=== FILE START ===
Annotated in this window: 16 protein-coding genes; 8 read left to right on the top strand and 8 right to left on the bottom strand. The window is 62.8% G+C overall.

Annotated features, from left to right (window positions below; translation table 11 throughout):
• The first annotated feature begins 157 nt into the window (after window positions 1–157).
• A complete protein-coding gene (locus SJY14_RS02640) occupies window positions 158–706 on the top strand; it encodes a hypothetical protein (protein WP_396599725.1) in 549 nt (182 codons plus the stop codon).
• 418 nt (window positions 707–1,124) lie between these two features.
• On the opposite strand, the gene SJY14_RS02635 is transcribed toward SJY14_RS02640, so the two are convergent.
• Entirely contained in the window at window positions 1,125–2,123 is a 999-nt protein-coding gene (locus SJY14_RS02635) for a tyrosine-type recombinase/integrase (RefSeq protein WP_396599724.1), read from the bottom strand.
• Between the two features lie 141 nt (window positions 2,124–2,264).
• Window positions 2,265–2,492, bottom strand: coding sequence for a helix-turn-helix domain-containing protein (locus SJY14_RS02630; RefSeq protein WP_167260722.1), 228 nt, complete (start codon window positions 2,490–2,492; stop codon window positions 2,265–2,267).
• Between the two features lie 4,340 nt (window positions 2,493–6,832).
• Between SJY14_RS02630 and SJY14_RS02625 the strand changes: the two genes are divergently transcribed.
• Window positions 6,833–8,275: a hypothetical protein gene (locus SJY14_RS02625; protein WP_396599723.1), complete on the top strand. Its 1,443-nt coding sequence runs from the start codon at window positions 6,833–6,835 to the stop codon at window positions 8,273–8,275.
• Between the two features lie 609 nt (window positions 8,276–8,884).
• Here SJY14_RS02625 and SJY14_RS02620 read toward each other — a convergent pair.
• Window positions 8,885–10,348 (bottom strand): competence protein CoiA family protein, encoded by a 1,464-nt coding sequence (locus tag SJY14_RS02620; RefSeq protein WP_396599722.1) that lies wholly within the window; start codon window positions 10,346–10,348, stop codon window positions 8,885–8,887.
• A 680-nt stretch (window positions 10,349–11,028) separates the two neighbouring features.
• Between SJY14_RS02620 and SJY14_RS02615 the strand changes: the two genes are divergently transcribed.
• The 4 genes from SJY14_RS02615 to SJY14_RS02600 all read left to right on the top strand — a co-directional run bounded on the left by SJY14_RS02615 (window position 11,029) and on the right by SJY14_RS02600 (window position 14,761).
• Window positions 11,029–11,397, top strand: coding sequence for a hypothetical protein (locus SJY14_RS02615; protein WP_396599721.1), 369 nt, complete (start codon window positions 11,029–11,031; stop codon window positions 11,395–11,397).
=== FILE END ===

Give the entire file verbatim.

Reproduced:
Annotated in this window: 16 protein-coding genes; 8 read left to right on the top strand and 8 right to left on the bottom strand. The window is 62.8% G+C overall.

Annotated features, from left to right (window positions below; translation table 11 throughout):
• The first annotated feature begins 157 nt into the window (after window positions 1–157).
• A complete protein-coding gene (locus SJY14_RS02640) occupies window positions 158–706 on the top strand; it encodes a hypothetical protein (protein WP_396599725.1) in 549 nt (182 codons plus the stop codon).
• 418 nt (window positions 707–1,124) lie between these two features.
• On the opposite strand, the gene SJY14_RS02635 is transcribed toward SJY14_RS02640, so the two are convergent.
• Entirely contained in the window at window positions 1,125–2,123 is a 999-nt protein-coding gene (locus SJY14_RS02635) for a tyrosine-type recombinase/integrase (RefSeq protein WP_396599724.1), read from the bottom strand.
• Between the two features lie 141 nt (window positions 2,124–2,264).
• Window positions 2,265–2,492, bottom strand: coding sequence for a helix-turn-helix domain-containing protein (locus SJY14_RS02630; RefSeq protein WP_167260722.1), 228 nt, complete (start codon window positions 2,490–2,492; stop codon window positions 2,265–2,267).
• Between the two features lie 4,340 nt (window positions 2,493–6,832).
• Between SJY14_RS02630 and SJY14_RS02625 the strand changes: the two genes are divergently transcribed.
• Window positions 6,833–8,275: a hypothetical protein gene (locus SJY14_RS02625; protein WP_396599723.1), complete on the top strand. Its 1,443-nt coding sequence runs from the start codon at window positions 6,833–6,835 to the stop codon at window positions 8,273–8,275.
• Between the two features lie 609 nt (window positions 8,276–8,884).
• Here SJY14_RS02625 and SJY14_RS02620 read toward each other — a convergent pair.
• Window positions 8,885–10,348 (bottom strand): competence protein CoiA family protein, encoded by a 1,464-nt coding sequence (locus tag SJY14_RS02620; RefSeq protein WP_396599722.1) that lies wholly within the window; start codon window positions 10,346–10,348, stop codon window positions 8,885–8,887.
• A 680-nt stretch (window positions 10,349–11,028) separates the two neighbouring features.
• Between SJY14_RS02620 and SJY14_RS02615 the strand changes: the two genes are divergently transcribed.
• The 4 genes from SJY14_RS02615 to SJY14_RS02600 all read left to right on the top strand — a co-directional run bounded on the left by SJY14_RS02615 (window position 11,029) and on the right by SJY14_RS02600 (window position 14,761).
• Window positions 11,029–11,397, top strand: coding sequence for a hypothetical protein (locus SJY14_RS02615; protein WP_396599721.1), 369 nt, complete (start codon window positions 11,029–11,031; stop codon window positions 11,395–11,397).